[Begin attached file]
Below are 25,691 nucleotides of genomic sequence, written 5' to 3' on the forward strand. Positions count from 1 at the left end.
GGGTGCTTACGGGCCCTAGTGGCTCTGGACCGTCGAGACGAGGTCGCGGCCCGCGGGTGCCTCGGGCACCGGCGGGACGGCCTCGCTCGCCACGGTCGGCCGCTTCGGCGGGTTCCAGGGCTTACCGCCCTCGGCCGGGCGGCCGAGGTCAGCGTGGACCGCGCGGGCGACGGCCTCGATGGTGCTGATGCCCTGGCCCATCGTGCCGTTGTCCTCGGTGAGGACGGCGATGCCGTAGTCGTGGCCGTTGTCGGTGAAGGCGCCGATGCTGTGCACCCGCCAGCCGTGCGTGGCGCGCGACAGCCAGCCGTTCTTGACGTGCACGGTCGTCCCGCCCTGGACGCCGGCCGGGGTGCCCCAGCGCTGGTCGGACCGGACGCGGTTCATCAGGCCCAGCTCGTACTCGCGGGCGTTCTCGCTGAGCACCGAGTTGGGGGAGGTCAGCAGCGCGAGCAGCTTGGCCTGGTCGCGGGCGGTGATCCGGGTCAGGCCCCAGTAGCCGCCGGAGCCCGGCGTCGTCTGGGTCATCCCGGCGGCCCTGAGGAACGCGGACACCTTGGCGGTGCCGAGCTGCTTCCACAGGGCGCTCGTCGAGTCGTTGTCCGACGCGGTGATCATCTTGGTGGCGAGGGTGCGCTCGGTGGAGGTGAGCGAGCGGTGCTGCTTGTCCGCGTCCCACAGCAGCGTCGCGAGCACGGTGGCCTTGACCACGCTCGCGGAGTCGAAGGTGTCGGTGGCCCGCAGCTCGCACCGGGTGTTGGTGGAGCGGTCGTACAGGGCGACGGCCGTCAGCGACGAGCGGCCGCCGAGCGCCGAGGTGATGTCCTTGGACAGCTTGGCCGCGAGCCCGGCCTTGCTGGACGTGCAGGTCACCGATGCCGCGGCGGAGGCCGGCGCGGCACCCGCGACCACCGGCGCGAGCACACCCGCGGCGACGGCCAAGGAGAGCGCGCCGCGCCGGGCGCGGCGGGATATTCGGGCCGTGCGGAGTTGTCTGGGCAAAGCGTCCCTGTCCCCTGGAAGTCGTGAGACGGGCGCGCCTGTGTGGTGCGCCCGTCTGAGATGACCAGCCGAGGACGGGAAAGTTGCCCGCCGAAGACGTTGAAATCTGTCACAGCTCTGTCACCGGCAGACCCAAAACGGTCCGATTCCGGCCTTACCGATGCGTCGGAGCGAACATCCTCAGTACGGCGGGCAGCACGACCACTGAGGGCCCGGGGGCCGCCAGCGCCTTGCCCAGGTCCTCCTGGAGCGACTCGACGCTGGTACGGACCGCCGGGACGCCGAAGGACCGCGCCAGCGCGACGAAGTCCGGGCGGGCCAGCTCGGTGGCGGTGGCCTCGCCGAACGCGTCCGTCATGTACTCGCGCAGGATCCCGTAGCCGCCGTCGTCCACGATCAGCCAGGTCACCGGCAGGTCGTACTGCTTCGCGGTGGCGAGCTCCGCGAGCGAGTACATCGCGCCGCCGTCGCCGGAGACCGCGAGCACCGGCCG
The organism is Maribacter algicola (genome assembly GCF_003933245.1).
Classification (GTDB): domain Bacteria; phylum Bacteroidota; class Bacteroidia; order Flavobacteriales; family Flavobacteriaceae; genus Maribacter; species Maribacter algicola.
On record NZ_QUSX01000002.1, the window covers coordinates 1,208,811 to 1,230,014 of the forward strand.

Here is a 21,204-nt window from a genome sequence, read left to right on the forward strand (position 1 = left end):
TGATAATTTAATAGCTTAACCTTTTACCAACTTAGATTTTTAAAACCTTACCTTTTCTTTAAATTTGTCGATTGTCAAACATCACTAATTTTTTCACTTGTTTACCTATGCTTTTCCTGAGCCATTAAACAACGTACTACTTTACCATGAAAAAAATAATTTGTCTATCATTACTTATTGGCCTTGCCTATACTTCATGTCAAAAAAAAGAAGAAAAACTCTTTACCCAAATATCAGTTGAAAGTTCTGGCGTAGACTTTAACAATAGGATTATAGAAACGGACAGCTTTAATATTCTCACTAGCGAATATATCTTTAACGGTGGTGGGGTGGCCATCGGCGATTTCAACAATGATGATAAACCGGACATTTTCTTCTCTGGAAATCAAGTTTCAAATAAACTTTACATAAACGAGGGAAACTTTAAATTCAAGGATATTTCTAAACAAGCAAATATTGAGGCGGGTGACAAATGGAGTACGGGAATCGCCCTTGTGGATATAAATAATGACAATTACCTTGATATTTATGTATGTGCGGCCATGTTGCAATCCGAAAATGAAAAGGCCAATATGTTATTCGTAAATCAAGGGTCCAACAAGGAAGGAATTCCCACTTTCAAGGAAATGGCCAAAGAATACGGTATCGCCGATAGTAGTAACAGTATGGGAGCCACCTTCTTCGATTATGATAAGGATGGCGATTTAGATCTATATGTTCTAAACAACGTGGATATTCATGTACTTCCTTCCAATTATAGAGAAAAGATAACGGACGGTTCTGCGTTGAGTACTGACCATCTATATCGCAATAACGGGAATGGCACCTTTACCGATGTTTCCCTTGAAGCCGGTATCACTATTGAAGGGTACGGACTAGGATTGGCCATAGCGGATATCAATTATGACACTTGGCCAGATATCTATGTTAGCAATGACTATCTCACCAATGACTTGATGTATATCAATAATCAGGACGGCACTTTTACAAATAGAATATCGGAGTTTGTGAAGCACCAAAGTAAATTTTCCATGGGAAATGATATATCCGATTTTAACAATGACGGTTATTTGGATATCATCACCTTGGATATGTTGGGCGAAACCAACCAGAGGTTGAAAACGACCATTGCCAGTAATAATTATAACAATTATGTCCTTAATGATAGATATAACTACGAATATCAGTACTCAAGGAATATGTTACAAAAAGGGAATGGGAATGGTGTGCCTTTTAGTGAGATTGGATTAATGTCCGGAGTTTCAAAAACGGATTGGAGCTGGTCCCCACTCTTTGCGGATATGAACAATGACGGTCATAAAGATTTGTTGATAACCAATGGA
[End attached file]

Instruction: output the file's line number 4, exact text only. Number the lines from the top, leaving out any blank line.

Classification (GTDB): domain Bacteria; phylum Bacteroidota; class Bacteroidia; order Flavobacteriales; family Flavobacteriaceae; genus Maribacter; species Maribacter algicola.